How much do/does/did radio pay "per stream" of a song? You'd have to look at what they pay BMI/ASCAP etc. per year and divide that by their listenership and how many songs they play. It's way not an apples-to-oranges comparison.

In short, this whole thing about how Spotify is bad for artists has no basis in either finances or reality (the two seldom meet). 

Friday, April 5, 2013

Diatomaceous Earth

I feel like we hit some kind of high point here.
Tell me how this isn't the perfect band photograph.
The interesting thing between me and Greg is that he and I come from very different approaches toward the guitar and music. What I've been saying is that Greg tends to play "harmonically" whereas I tend to play "melodically". That's not really true of course, but it's an interesting way to think about it.
This is the first band I've been in where I wasn't the only guitar player. So we've had to learn how to play inside one another's styles.
And here, with the jams Diatomaceous Earth Part I and the last part of Illustrious Motorcar, I think we've really achieved something. My feeling is that we've found a place where the unique flavor of each member of the band does the "thing they do" and it meshes the most organically.
So, you realize, that these recordings are really just for us in the band to listen to. They don't make any sense for public consumption. But Diatomaceous Earth is relatively close to something we could actually release on a record. Heck, if that's not City Samanas then it'll be Pleasure for the Empire 'cause, you know, it sort of sounds like a song a band called "Pleasure for the Empire" would play, right?

Tuesday, April 2, 2013

Rethinking a Recording Path

So my recording path. I'm rethinking it.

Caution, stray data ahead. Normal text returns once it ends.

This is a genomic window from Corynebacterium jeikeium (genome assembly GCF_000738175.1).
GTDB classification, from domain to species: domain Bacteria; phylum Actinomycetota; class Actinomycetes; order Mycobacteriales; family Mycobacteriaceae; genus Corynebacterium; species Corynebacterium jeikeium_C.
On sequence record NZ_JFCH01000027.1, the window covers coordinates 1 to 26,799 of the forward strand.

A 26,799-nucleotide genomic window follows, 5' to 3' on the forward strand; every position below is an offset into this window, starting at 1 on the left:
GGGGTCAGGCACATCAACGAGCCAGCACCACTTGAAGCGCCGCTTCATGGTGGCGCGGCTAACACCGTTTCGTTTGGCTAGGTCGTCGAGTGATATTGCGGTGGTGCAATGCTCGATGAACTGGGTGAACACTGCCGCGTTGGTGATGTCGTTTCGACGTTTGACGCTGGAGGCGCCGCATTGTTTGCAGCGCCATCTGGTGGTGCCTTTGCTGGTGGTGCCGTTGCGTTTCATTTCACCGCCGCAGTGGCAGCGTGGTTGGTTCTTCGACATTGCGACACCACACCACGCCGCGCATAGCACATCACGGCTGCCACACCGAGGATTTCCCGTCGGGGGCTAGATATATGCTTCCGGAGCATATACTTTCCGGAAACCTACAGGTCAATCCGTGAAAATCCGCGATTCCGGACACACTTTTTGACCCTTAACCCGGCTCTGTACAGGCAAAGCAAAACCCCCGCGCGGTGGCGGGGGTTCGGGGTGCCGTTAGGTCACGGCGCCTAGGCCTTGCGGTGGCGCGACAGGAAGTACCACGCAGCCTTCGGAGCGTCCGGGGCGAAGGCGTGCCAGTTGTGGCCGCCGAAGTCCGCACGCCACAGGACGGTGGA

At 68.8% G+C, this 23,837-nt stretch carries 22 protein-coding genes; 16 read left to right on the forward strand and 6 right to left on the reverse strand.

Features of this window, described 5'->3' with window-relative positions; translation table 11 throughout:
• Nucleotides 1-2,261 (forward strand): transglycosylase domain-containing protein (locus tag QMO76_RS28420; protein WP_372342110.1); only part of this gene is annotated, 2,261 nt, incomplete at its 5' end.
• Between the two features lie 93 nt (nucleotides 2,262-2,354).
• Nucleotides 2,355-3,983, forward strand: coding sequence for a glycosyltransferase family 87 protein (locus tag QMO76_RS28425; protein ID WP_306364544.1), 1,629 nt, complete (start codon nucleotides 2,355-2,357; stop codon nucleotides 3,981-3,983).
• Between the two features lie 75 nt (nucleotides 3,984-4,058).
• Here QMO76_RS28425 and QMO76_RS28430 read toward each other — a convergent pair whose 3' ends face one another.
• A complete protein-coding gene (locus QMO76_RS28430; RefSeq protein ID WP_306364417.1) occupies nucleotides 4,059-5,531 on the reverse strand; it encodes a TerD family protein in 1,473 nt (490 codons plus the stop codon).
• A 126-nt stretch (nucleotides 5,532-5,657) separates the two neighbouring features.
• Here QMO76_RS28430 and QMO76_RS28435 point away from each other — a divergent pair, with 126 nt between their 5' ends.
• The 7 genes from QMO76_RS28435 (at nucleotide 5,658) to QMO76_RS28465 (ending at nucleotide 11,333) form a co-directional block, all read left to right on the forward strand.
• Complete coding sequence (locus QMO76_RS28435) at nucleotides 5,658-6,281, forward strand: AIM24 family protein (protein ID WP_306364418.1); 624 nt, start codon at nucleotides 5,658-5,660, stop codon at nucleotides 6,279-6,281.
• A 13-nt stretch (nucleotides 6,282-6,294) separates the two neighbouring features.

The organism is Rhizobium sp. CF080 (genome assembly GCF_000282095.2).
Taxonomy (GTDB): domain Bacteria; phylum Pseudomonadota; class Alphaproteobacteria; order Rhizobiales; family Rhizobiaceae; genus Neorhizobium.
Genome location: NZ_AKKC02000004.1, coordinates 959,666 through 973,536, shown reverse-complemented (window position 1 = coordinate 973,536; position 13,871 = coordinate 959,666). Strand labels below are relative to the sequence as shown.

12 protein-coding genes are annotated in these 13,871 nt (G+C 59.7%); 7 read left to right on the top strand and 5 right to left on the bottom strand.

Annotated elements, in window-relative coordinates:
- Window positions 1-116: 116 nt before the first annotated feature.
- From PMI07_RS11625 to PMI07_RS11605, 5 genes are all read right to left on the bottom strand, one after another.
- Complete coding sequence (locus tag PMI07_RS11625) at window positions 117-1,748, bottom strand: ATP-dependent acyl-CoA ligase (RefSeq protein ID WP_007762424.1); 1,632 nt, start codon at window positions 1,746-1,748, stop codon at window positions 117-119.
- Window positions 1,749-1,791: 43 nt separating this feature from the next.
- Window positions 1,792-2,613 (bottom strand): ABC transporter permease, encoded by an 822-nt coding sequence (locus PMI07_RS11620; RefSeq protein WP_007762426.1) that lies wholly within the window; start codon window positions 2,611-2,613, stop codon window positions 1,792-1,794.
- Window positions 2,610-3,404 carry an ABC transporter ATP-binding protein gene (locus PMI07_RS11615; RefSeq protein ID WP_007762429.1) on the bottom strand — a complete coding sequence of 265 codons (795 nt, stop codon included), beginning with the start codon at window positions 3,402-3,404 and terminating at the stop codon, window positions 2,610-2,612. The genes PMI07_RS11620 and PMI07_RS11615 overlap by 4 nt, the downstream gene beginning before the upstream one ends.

Months ago, when I was starting to figure this out I was convinced that the quality of the A/D converters out in the wild were widely variable. I have since come to the conclusion that this is incorrect. The difference between the most expensive Millennia converters and whatever converters are on the back of a random piece of Tascam gear is relatively small.
Added a power supply output. Shouldn't Brent Averill have used females for the hot side of the supply? Well, he didn't.
What my mis-thinking led to was the consideration that I needed a new outboard A/D converter. I don't. I just don't. But I did. So I had this absurd signal path where the audio came out of preamps and into the M-Audio 2626 mic inputs (because there's actually more headroom on those inputs than in the line inputs -- go figure) and then to a Focusrite Scarlett A/D converter (which has substantially less headroom than it even vaguely occurred to me was possible) via TOSLink so that my laptop could be fed the signal through USB.
This, as you can imagine, is a pain in the tuchus.
But wholly unrelatedly I also needed to get a multitrack portable recorder. The Tascam DR-680 pretty much fits our needs for multichannel production audio for movies (I, er, blogged about this on one of the other blogs). The DR-680 has six analog inputs.
Which, by coincidence, is exactly as many as I need for recording City Samanas.
  1. Bass
  2. Kick
  3. Drums L
  4. Drums R
  5. Guitar Greg
  6. Guitar Drew
See? Perfect.
But now my whole path of trying to plug things into the back of the SKB rack case is just not going to work. So all those XLR's? They do... not a whole heck of a lot. Or, rather, they won't very soon. Basically the SKB will have four preamps — two Neve and two Lindell — and power conditioning and XLR males and females on the front panel.
As far as I can guess the only thing which has to/wants to be on the back panel is the 5-pin XLR for the power for the second set of Neve preamps. And after months of trying to get it I finally did. There's a big arrow pointing to it in the picture above so you can't miss it.
All the other stuff, the FireWire, the TOSLink, and the XLR's are about to become meaningless because of the Tascam DR-680. The Tascam will eliminate my need to carry two freakin' A/D converter boxes. And because it's just going to sit atop the rack in rehearsals, I'll just pull the feeds in and out of it via XLR's in a cheap single-rack XLR patchbay. See how easy things are?